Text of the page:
Mengsen Zhang, current Ph.D. student of HBBL, presented her talk at Conference on Complex Systems 2017, in Cancun, Mexico, entitled “Multiagent Coordination Dynamics: The Human Firefly Experiment“.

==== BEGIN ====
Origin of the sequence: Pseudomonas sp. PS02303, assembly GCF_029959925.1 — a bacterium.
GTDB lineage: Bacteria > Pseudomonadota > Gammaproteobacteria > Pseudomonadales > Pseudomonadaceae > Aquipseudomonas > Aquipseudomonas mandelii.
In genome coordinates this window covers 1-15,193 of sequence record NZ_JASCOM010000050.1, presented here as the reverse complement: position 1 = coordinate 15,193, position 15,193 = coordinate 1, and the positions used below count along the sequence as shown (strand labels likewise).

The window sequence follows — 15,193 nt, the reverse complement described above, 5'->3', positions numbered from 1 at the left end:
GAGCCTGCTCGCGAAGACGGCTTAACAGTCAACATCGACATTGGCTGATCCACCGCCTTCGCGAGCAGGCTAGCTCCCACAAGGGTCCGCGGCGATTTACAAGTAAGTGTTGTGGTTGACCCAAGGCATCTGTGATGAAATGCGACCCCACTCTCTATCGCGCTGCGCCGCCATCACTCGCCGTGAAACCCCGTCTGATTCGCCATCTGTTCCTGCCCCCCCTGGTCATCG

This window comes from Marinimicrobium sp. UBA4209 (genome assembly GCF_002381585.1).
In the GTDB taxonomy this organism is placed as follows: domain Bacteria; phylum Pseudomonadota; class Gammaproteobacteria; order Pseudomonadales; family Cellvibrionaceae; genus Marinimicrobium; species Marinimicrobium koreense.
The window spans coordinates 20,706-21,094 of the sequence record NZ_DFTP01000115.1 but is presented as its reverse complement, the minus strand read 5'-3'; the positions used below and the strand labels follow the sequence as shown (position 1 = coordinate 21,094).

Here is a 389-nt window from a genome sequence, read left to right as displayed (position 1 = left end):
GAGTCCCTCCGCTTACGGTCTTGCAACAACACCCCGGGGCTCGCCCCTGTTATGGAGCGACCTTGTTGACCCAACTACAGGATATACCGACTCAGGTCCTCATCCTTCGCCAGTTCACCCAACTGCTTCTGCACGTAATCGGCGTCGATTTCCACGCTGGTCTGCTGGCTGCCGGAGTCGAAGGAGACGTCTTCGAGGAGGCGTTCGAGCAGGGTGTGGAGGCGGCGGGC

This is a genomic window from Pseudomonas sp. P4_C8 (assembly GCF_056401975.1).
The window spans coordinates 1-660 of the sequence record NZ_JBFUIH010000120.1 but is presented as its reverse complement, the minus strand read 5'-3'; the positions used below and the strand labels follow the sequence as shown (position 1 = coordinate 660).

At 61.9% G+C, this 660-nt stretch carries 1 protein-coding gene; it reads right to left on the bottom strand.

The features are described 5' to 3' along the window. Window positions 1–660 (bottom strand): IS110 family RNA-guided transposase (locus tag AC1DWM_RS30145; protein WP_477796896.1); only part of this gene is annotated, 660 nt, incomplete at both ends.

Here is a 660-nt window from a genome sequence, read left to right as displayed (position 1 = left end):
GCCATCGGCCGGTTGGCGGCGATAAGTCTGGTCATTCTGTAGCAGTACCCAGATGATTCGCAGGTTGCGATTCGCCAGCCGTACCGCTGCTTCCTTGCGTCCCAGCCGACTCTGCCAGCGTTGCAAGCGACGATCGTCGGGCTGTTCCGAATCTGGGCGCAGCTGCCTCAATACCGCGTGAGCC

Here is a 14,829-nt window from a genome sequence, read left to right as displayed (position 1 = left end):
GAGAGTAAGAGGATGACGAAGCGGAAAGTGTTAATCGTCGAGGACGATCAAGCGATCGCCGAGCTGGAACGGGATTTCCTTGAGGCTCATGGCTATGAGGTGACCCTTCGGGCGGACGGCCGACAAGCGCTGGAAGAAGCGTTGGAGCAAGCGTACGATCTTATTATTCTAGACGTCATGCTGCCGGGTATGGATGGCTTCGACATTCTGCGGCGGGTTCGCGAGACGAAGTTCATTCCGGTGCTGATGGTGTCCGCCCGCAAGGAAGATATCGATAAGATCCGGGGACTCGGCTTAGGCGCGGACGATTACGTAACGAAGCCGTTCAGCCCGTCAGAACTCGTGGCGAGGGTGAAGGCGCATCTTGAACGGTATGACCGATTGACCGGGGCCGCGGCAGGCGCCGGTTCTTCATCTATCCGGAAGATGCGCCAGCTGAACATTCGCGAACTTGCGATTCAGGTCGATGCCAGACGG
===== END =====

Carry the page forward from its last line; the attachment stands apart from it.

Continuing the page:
Abstract: Living systems often contain oscillatory activities on multiple spatiotemporal scales. Studying the coordination among diverse oscillatory processes is essential for understanding the organization of complex structures and their behavior. Theoretical modeling has tended to focus on systems at either end of the spectrum: large-scale networks for their propensity to globally synchronize (with less attention given toward segregation into local structures) or systems with very few coupled oscillators (N≤3) that often exhibit a rich mix of integrative and segregative tendencies, but lack the necessary number of components to uncover organization at multiple spatiotemporal scales. In real-life human interactions, much happens in between. We have developed an experimental paradigm, dubbed the “human fireflies” to study the formation and evolution of coordinative structures in small groups (N=8 people). We aim to (1) examine the effect of symmetry breaking on collective dynamics; (2) characterize the forms of coordination that emerge at a micro level; and (3) provide benchmark experimental observations against which the relevance of theoretical models may be tested. Participants (8 people ×15 groups) were seated around an octagonal table and performed a rhythmic tapping task. Each participant was equipped with a touchpad that broadcast his/her tapping behavior to others, and an array of eight LEDs that displayed tapping behavior of self and others as brief flashes. Before each 50s period of interaction, participants were paced with a metronome (10s), and instructed to continue tapping at its frequency throughout the interaction while being attentive to others’ behavior. We manipulated the spatiotemporal symmetry of this eight-component system through metronome assignments, effectively splitting people into two groups of four such that frequencies were identical within groups, but different between groups. Symmetry breaking in the system was parametrically controlled by the frequency difference between the two groups (δf = 0, 0.3 or 0.6Hz). We examined under which conditions the groups remained segregated as two coordinative structures behaving at distinct frequencies, or integrated into a single superstructure in which the initial division into two groups was lost. Inferring from the relation between within- and between-group phase coordination, we identified the critical frequency difference that borders the régimes of integration and segregation. Close examination of the dynamics revealed that integration did not take the canonical form of stable phase relations (i.e. phase-locked synchronization). Rather a form of metastable relations emerged (i.e. recurrent dwells approaching stable phase relations, interleaved with escapes from said relations). In multiagent systems, such metastable coordination dynamics enables a component to switch between multiple coordinative structures in a recurrent fashion. Our results supply future theoretical studies of the dynamics of multiagent coordination with an empirical reference: plausible models ought to exhibit metastable coordination dynamics and contain a critical level of symmetry breaking that demarcates the boundary between segregation and integration. Such models will be useful to explore the consequences of different forms of coordination in terms of, inter alia, the complexity and stability of large-scale social networks, and more generally to aid discovery of laws of human behavior and their interaction.